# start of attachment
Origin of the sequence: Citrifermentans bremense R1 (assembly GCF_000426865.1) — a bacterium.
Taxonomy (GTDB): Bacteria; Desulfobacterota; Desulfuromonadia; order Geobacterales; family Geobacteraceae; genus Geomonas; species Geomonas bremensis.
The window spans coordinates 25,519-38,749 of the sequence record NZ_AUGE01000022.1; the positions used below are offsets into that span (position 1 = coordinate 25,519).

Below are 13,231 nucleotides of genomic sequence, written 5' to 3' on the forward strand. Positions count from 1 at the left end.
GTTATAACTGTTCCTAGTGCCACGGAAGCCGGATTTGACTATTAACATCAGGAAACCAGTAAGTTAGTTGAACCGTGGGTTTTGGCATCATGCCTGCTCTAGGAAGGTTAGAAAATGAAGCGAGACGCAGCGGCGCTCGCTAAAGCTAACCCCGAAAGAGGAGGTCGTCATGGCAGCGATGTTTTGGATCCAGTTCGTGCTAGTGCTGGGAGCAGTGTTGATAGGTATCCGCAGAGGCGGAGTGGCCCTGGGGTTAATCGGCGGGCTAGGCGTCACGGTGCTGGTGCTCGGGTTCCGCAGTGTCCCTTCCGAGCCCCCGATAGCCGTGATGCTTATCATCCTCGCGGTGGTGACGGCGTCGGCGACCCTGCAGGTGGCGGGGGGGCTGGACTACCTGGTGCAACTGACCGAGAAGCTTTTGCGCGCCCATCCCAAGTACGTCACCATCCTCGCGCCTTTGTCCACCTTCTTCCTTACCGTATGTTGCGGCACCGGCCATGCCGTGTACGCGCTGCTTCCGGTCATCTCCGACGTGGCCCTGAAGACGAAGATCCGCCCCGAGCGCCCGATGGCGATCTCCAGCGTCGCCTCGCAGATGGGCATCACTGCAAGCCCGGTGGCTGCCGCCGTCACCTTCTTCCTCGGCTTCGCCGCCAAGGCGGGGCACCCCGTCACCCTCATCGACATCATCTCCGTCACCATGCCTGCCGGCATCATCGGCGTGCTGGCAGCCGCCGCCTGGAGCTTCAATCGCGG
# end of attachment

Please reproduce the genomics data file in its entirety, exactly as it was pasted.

Origin of the sequence: Citrifermentans bremense R1 (assembly GCF_000426865.1) — a bacterium.
Taxonomy (GTDB): Bacteria; Desulfobacterota; Desulfuromonadia; order Geobacterales; family Geobacteraceae; genus Geomonas; species Geomonas bremensis.
The window spans coordinates 25,519-38,749 of the sequence record NZ_AUGE01000022.1; the positions used below are offsets into that span (position 1 = coordinate 25,519).

Below are 13,231 nucleotides of genomic sequence, written 5' to 3' on the forward strand. Positions count from 1 at the left end.
GTTATAACTGTTCCTAGTGCCACGGAAGCCGGATTTGACTATTAACATCAGGAAACCAGTAAGTTAGTTGAACCGTGGGTTTTGGCATCATGCCTGCTCTAGGAAGGTTAGAAAATGAAGCGAGACGCAGCGGCGCTCGCTAAAGCTAACCCCGAAAGAGGAGGTCGTCATGGCAGCGATGTTTTGGATCCAGTTCGTGCTAGTGCTGGGAGCAGTGTTGATAGGTATCCGCAGAGGCGGAGTGGCCCTGGGGTTAATCGGCGGGCTAGGCGTCACGGTGCTGGTGCTCGGGTTCCGCAGTGTCCCTTCCGAGCCCCCGATAGCCGTGATGCTTATCATCCTCGCGGTGGTGACGGCGTCGGCGACCCTGCAGGTGGCGGGGGGGCTGGACTACCTGGTGCAACTGACCGAGAAGCTTTTGCGCGCCCATCCCAAGTACGTCACCATCCTCGCGCCTTTGTCCACCTTCTTCCTTACCGTATGTTGCGGCACCGGCCATGCCGTGTACGCGCTGCTTCCGGTCATCTCCGACGTGGCCCTGAAGACGAAGATCCGCCCCGAGCGCCCGATGGCGATCTCCAGCGTCGCCTCGCAGATGGGCATCACTGCAAGCCCGGTGGCTGCCGCCGTCACCTTCTTCCTCGGCTTCGCCGCCAAGGCGGGGCACCCCGTCACCCTCATCGACATCATCTCCGTCACCATGCCTGCCGGCATCATCGGCGTGCTGGCAGCCGCCGCCTGGAGCTTCAATCGCGG